Abstract: This report describes a new approach to nonlinear RLC-networks which is based on the fact that the system of differential equations for such networks has the special form T/-x di dP(i, v) ., dv dP(i, v) L(i) dt ~ ~di~ • C(-V)dt dv The function, P(i, v), called the mixed potential function, can be used to construct Liapounov-type functions to prove stability under certain conditions. Several theorems on the stability of circuits are derived and examples are given to illustrate the results. A procedure is given to construct the mixed potential function directly from the circuit. The concepts of a complete set of mixed variables and a complete circuit are defined. Introduction. A. In the extensive theory of electrical circuits many impressive advances have led to a powerful tool for the engineer and the designer. For a wide class of problems one is able to construct a circuit with required properties using a rather complete theory which is available in several textbooks (see, e.g., [1], [2]). Most of these theories are based on the linear differential equations of electrical circuits. However, in recent times many engineering problems have led to the study of nonlinear networks which cannot appropriately be approximated by linear equations. Typical examples in this direction are the so-called flip-flop circuits which have several equilibrium states. Since a linear circuit obviously admits only one equilibrium, a flip-flop circuit can only be described by nonlinear differential equations. The main difference between such circuits and linear ones lies in the nonmonotone character of the voltage-current relations for the resistors. It will be a main point in the following to admit such \"negative resistors\". B. The electrical circuits considered in this paper are general RLC-circuits in which any or all of the elements may be nonlinear. One of the purposes of this paper is to show that the differential equations of such electrical circuits have a special form which has its ultimate basis in the conservation laws of Kirchhoff. It will be derived that under very general assumptions the differential equations have the form di„ dP L> dt di,' (p C'dtt=-%I' ('-r+l,-,r + .). (1) *Received May 29, 1963. The results reported in this paper were obtained in the course of research jointly sponsored by IBM and the Air Force Office of Scientific Research, Contract AF49(638)-1139. 2 R. K. BRAYTON AND J. K. MOSER [Vol. XXII, No. 1 where the i„ represent the currents in the inductors and v, the voltages across the capacitors. The function P(i, v) describes the physical properties of the resistive part of the circuit. Since it has the dimension of voltage times current, it will be called a potential function. This function can be formed additively from potential functions of the single elements similar to the way that the Hamiltonian is formed in particle dynamics from the potential energy and the kinetic energy of the different particles. However, it should be observed that equations (1) do not represent a Hamiltonian system since the latter describes nondissipative motion while in equations (1) the potential P contains dissipative terms. Also, the transformation properties of the above equations are different from Hamiltonian equations in that equations (1) preserve their form under coordinate transformations which leave the indefinite metric -Zi«2+ E ca(dv«)2 (2) p = 1 „ = 0. (1.2) loop Another way of describing this loop law is that to every node one can assign a voltage level such that v„ equals the difference of the defined voltage levels between the end node and initial node.* In the investigation of the circuit dynamics it will be of first importance to know how restrictive Kirchhoff's laws are. They form a set of linear equations, and we study first which of the currents and voltages can be chosen independently. More precisely, we call a set of variables i\\ , • • • , ir , vr+1 , • • ■ , vr+** \"complete\" if they can be chosen independently without leading to a violation of Kirchhoff's laws and if they determine in each branch at least one of the two variables, the current or the voltage. The problem is to describe a complete set of variable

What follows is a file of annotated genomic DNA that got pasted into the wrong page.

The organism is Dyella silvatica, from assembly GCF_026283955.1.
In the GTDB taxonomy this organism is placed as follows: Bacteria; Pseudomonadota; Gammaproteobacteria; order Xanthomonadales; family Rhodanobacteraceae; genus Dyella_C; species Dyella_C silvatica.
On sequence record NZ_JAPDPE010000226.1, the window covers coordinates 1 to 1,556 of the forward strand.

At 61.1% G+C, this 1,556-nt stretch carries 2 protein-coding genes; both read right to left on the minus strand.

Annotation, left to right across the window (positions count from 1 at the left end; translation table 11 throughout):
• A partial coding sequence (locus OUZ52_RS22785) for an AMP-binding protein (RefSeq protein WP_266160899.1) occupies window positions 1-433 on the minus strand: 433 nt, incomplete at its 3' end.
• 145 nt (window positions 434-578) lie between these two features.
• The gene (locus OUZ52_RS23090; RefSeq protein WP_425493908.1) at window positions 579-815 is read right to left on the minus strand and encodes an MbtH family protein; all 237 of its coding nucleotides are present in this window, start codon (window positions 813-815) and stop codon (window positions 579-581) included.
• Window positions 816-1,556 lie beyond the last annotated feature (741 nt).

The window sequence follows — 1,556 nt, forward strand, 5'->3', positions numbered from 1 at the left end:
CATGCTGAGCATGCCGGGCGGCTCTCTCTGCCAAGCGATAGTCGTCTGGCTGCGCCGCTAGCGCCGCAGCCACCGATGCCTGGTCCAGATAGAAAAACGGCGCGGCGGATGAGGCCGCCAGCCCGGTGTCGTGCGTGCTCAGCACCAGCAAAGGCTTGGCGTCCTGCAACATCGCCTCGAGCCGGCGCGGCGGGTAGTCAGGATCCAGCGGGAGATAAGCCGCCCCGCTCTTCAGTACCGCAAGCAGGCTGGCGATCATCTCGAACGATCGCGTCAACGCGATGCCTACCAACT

424 citations


Cites background from "Synthesis of Passive Networks"

  • ...That a circuit can be constructed for any such function is easily shown and can be found in the same paper of Foster (see also Guillemin [11])....

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Journal ArticleDOI
Roland W. Freund1
TL;DR: The use of Krylov-subspace methods for generating reduced-order models of linear subcircuit models that preserve the passivity of linear RLC subcircuits are described.

420 citations


Additional excerpts